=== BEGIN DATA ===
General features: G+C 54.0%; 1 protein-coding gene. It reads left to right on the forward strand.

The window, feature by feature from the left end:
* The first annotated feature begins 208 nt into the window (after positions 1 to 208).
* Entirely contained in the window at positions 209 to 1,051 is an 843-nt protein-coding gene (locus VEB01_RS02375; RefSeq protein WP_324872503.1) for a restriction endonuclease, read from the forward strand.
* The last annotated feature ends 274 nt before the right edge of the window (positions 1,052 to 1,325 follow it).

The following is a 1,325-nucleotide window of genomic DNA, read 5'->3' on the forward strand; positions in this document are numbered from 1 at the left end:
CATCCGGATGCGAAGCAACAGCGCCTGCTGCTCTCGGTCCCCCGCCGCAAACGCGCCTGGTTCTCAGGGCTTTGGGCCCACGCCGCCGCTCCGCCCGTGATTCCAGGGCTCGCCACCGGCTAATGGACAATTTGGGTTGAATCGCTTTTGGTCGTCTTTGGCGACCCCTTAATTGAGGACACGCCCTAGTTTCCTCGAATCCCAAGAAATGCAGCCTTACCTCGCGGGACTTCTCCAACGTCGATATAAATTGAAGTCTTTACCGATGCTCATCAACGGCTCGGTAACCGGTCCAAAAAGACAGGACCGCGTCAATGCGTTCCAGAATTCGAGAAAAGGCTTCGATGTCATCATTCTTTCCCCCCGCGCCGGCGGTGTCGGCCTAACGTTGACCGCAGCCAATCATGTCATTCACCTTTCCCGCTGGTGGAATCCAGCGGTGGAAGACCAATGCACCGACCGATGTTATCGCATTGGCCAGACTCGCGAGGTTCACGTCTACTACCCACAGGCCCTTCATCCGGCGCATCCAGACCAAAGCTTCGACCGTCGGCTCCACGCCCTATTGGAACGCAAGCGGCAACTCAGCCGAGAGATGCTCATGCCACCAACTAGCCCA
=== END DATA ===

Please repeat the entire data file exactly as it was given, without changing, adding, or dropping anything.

General features: G+C 54.0%; 1 protein-coding gene. It reads left to right on the forward strand.

The window, feature by feature from the left end:
* The first annotated feature begins 208 nt into the window (after positions 1 to 208).
* Entirely contained in the window at positions 209 to 1,051 is an 843-nt protein-coding gene (locus VEB01_RS02375; RefSeq protein WP_324872503.1) for a restriction endonuclease, read from the forward strand.
* The last annotated feature ends 274 nt before the right edge of the window (positions 1,052 to 1,325 follow it).

The following is a 1,325-nucleotide window of genomic DNA, read 5'->3' on the forward strand; positions in this document are numbered from 1 at the left end:
CATCCGGATGCGAAGCAACAGCGCCTGCTGCTCTCGGTCCCCCGCCGCAAACGCGCCTGGTTCTCAGGGCTTTGGGCCCACGCCGCCGCTCCGCCCGTGATTCCAGGGCTCGCCACCGGCTAATGGACAATTTGGGTTGAATCGCTTTTGGTCGTCTTTGGCGACCCCTTAATTGAGGACACGCCCTAGTTTCCTCGAATCCCAAGAAATGCAGCCTTACCTCGCGGGACTTCTCCAACGTCGATATAAATTGAAGTCTTTACCGATGCTCATCAACGGCTCGGTAACCGGTCCAAAAAGACAGGACCGCGTCAATGCGTTCCAGAATTCGAGAAAAGGCTTCGATGTCATCATTCTTTCCCCCCGCGCCGGCGGTGTCGGCCTAACGTTGACCGCAGCCAATCATGTCATTCACCTTTCCCGCTGGTGGAATCCAGCGGTGGAAGACCAATGCACCGACCGATGTTATCGCATTGGCCAGACTCGCGAGGTTCACGTCTACTACCCACAGGCCCTTCATCCGGCGCATCCAGACCAAAGCTTCGACCGTCGGCTCCACGCCCTATTGGAACGCAAGCGGCAACTCAGCCGAGAGATGCTCATGCCACCAACTAGCCCA